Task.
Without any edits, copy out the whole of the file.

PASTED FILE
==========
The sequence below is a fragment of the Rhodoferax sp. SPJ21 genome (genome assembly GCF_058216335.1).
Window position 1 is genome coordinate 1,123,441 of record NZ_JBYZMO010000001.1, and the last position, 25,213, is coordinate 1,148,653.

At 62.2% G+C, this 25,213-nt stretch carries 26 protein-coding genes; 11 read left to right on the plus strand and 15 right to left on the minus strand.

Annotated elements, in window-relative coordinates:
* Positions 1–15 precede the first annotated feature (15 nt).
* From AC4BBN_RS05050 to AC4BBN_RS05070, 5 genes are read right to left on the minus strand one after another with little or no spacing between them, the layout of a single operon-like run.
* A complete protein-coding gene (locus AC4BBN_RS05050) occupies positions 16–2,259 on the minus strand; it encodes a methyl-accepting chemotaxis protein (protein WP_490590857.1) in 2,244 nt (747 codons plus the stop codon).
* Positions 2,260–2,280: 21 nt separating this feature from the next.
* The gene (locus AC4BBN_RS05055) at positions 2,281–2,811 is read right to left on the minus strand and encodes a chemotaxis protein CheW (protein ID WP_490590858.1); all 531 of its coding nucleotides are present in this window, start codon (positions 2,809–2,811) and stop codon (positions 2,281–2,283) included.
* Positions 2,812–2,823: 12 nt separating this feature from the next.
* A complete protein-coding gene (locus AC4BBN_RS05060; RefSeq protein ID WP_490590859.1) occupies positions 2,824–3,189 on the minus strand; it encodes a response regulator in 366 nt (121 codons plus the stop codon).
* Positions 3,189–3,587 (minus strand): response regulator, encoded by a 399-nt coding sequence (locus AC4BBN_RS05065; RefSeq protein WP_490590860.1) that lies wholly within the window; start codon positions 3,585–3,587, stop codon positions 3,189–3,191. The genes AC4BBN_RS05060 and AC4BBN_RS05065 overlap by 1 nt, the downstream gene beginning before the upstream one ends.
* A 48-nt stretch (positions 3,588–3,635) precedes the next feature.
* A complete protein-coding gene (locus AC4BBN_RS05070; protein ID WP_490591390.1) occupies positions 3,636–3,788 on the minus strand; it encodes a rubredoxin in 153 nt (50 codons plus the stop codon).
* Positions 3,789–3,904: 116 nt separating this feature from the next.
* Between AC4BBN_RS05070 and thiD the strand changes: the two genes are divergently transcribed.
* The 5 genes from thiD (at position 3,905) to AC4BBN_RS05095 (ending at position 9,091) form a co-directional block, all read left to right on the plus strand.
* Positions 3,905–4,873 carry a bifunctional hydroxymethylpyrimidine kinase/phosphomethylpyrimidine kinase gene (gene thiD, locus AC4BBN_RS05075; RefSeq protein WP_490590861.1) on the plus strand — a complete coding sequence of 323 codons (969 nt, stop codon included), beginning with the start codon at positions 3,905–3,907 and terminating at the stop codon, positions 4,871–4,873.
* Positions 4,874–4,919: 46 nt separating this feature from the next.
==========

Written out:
The sequence below is a fragment of the Rhodoferax sp. SPJ21 genome (genome assembly GCF_058216335.1).
Window position 1 is genome coordinate 1,123,441 of record NZ_JBYZMO010000001.1, and the last position, 25,213, is coordinate 1,148,653.

At 62.2% G+C, this 25,213-nt stretch carries 26 protein-coding genes; 11 read left to right on the plus strand and 15 right to left on the minus strand.

Annotated elements, in window-relative coordinates:
* Positions 1–15 precede the first annotated feature (15 nt).
* From AC4BBN_RS05050 to AC4BBN_RS05070, 5 genes are read right to left on the minus strand one after another with little or no spacing between them, the layout of a single operon-like run.
* A complete protein-coding gene (locus AC4BBN_RS05050) occupies positions 16–2,259 on the minus strand; it encodes a methyl-accepting chemotaxis protein (protein WP_490590857.1) in 2,244 nt (747 codons plus the stop codon).
* Positions 2,260–2,280: 21 nt separating this feature from the next.
* The gene (locus AC4BBN_RS05055) at positions 2,281–2,811 is read right to left on the minus strand and encodes a chemotaxis protein CheW (protein ID WP_490590858.1); all 531 of its coding nucleotides are present in this window, start codon (positions 2,809–2,811) and stop codon (positions 2,281–2,283) included.
* Positions 2,812–2,823: 12 nt separating this feature from the next.
* A complete protein-coding gene (locus AC4BBN_RS05060; RefSeq protein ID WP_490590859.1) occupies positions 2,824–3,189 on the minus strand; it encodes a response regulator in 366 nt (121 codons plus the stop codon).
* Positions 3,189–3,587 (minus strand): response regulator, encoded by a 399-nt coding sequence (locus AC4BBN_RS05065; RefSeq protein WP_490590860.1) that lies wholly within the window; start codon positions 3,585–3,587, stop codon positions 3,189–3,191. The genes AC4BBN_RS05060 and AC4BBN_RS05065 overlap by 1 nt, the downstream gene beginning before the upstream one ends.
* A 48-nt stretch (positions 3,588–3,635) precedes the next feature.
* A complete protein-coding gene (locus AC4BBN_RS05070; protein ID WP_490591390.1) occupies positions 3,636–3,788 on the minus strand; it encodes a rubredoxin in 153 nt (50 codons plus the stop codon).
* Positions 3,789–3,904: 116 nt separating this feature from the next.
* Between AC4BBN_RS05070 and thiD the strand changes: the two genes are divergently transcribed.
* The 5 genes from thiD (at position 3,905) to AC4BBN_RS05095 (ending at position 9,091) form a co-directional block, all read left to right on the plus strand.
* Positions 3,905–4,873 carry a bifunctional hydroxymethylpyrimidine kinase/phosphomethylpyrimidine kinase gene (gene thiD, locus AC4BBN_RS05075; RefSeq protein WP_490590861.1) on the plus strand — a complete coding sequence of 323 codons (969 nt, stop codon included), beginning with the start codon at positions 3,905–3,907 and terminating at the stop codon, positions 4,871–4,873.
* Positions 4,874–4,919: 46 nt separating this feature from the next.